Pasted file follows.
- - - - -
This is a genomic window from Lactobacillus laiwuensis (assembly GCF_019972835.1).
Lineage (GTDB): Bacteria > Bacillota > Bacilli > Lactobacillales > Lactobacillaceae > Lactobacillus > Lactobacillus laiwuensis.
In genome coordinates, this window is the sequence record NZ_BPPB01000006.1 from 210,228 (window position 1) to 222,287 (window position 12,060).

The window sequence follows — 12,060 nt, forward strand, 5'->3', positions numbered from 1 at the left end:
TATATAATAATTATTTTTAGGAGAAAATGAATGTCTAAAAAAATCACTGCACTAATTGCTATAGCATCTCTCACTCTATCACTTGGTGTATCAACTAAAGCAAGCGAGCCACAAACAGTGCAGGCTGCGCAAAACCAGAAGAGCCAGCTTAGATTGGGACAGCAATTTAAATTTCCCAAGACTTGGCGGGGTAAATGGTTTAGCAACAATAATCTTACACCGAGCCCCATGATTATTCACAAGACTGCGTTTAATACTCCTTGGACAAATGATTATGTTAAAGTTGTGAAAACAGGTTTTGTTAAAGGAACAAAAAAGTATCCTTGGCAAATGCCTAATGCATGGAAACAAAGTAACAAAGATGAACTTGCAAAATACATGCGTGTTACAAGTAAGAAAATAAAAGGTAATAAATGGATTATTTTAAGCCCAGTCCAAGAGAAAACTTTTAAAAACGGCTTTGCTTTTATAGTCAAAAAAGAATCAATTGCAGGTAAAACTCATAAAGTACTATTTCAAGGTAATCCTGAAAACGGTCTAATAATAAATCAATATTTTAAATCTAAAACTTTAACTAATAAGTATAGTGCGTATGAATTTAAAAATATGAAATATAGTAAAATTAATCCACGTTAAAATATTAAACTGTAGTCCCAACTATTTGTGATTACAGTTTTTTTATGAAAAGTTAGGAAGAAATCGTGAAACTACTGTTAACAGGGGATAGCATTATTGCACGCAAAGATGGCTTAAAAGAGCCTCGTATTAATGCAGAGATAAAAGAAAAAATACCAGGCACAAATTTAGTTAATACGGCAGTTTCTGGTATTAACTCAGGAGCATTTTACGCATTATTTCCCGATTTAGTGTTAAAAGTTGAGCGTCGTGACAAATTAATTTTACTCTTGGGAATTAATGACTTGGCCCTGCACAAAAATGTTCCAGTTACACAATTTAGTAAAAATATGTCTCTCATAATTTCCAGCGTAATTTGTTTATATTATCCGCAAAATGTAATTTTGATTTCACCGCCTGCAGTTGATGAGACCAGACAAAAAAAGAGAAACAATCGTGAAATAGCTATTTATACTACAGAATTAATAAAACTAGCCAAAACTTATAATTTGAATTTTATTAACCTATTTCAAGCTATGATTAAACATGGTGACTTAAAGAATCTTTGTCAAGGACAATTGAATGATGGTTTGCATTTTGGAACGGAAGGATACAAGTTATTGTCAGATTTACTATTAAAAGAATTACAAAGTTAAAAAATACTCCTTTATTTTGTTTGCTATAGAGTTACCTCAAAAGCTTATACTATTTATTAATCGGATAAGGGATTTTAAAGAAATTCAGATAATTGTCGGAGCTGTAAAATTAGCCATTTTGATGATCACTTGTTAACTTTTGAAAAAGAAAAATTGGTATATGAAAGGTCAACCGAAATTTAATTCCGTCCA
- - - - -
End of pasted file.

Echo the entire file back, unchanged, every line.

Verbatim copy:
This is a genomic window from Lactobacillus laiwuensis (assembly GCF_019972835.1).
Lineage (GTDB): Bacteria > Bacillota > Bacilli > Lactobacillales > Lactobacillaceae > Lactobacillus > Lactobacillus laiwuensis.
In genome coordinates, this window is the sequence record NZ_BPPB01000006.1 from 210,228 (window position 1) to 222,287 (window position 12,060).

The window sequence follows — 12,060 nt, forward strand, 5'->3', positions numbered from 1 at the left end:
TATATAATAATTATTTTTAGGAGAAAATGAATGTCTAAAAAAATCACTGCACTAATTGCTATAGCATCTCTCACTCTATCACTTGGTGTATCAACTAAAGCAAGCGAGCCACAAACAGTGCAGGCTGCGCAAAACCAGAAGAGCCAGCTTAGATTGGGACAGCAATTTAAATTTCCCAAGACTTGGCGGGGTAAATGGTTTAGCAACAATAATCTTACACCGAGCCCCATGATTATTCACAAGACTGCGTTTAATACTCCTTGGACAAATGATTATGTTAAAGTTGTGAAAACAGGTTTTGTTAAAGGAACAAAAAAGTATCCTTGGCAAATGCCTAATGCATGGAAACAAAGTAACAAAGATGAACTTGCAAAATACATGCGTGTTACAAGTAAGAAAATAAAAGGTAATAAATGGATTATTTTAAGCCCAGTCCAAGAGAAAACTTTTAAAAACGGCTTTGCTTTTATAGTCAAAAAAGAATCAATTGCAGGTAAAACTCATAAAGTACTATTTCAAGGTAATCCTGAAAACGGTCTAATAATAAATCAATATTTTAAATCTAAAACTTTAACTAATAAGTATAGTGCGTATGAATTTAAAAATATGAAATATAGTAAAATTAATCCACGTTAAAATATTAAACTGTAGTCCCAACTATTTGTGATTACAGTTTTTTTATGAAAAGTTAGGAAGAAATCGTGAAACTACTGTTAACAGGGGATAGCATTATTGCACGCAAAGATGGCTTAAAAGAGCCTCGTATTAATGCAGAGATAAAAGAAAAAATACCAGGCACAAATTTAGTTAATACGGCAGTTTCTGGTATTAACTCAGGAGCATTTTACGCATTATTTCCCGATTTAGTGTTAAAAGTTGAGCGTCGTGACAAATTAATTTTACTCTTGGGAATTAATGACTTGGCCCTGCACAAAAATGTTCCAGTTACACAATTTAGTAAAAATATGTCTCTCATAATTTCCAGCGTAATTTGTTTATATTATCCGCAAAATGTAATTTTGATTTCACCGCCTGCAGTTGATGAGACCAGACAAAAAAAGAGAAACAATCGTGAAATAGCTATTTATACTACAGAATTAATAAAACTAGCCAAAACTTATAATTTGAATTTTATTAACCTATTTCAAGCTATGATTAAACATGGTGACTTAAAGAATCTTTGTCAAGGACAATTGAATGATGGTTTGCATTTTGGAACGGAAGGATACAAGTTATTGTCAGATTTACTATTAAAAGAATTACAAAGTTAAAAAATACTCCTTTATTTTGTTTGCTATAGAGTTACCTCAAAAGCTTATACTATTTATTAATCGGATAAGGGATTTTAAAGAAATTCAGATAATTGTCGGAGCTGTAAAATTAGCCATTTTGATGATCACTTGTTAACTTTTGAAAAAGAAAAATTGGTATATGAAAGGTCAACCGAAATTTAATTCCGTCCA